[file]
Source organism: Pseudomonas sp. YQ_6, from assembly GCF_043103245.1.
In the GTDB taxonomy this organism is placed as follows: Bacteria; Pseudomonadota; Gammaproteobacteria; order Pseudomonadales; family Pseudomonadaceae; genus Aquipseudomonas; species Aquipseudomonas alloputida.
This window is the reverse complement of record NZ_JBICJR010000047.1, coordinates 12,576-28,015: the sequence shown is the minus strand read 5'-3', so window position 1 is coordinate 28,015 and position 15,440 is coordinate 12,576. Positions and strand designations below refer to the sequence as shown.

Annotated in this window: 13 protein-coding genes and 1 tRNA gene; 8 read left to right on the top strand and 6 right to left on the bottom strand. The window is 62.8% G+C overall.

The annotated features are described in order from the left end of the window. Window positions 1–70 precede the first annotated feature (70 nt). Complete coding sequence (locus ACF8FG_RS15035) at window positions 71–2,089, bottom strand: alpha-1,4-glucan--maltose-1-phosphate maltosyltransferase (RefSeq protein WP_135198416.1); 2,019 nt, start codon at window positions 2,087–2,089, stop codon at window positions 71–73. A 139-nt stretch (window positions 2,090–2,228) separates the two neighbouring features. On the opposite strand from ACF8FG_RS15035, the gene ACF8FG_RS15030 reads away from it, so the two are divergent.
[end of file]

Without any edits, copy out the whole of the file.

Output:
Source organism: Pseudomonas sp. YQ_6, from assembly GCF_043103245.1.
In the GTDB taxonomy this organism is placed as follows: Bacteria; Pseudomonadota; Gammaproteobacteria; order Pseudomonadales; family Pseudomonadaceae; genus Aquipseudomonas; species Aquipseudomonas alloputida.
This window is the reverse complement of record NZ_JBICJR010000047.1, coordinates 12,576-28,015: the sequence shown is the minus strand read 5'-3', so window position 1 is coordinate 28,015 and position 15,440 is coordinate 12,576. Positions and strand designations below refer to the sequence as shown.

Annotated in this window: 13 protein-coding genes and 1 tRNA gene; 8 read left to right on the top strand and 6 right to left on the bottom strand. The window is 62.8% G+C overall.

The annotated features are described in order from the left end of the window. Window positions 1–70 precede the first annotated feature (70 nt). Complete coding sequence (locus ACF8FG_RS15035) at window positions 71–2,089, bottom strand: alpha-1,4-glucan--maltose-1-phosphate maltosyltransferase (RefSeq protein WP_135198416.1); 2,019 nt, start codon at window positions 2,087–2,089, stop codon at window positions 71–73. A 139-nt stretch (window positions 2,090–2,228) separates the two neighbouring features. On the opposite strand from ACF8FG_RS15035, the gene ACF8FG_RS15030 reads away from it, so the two are divergent.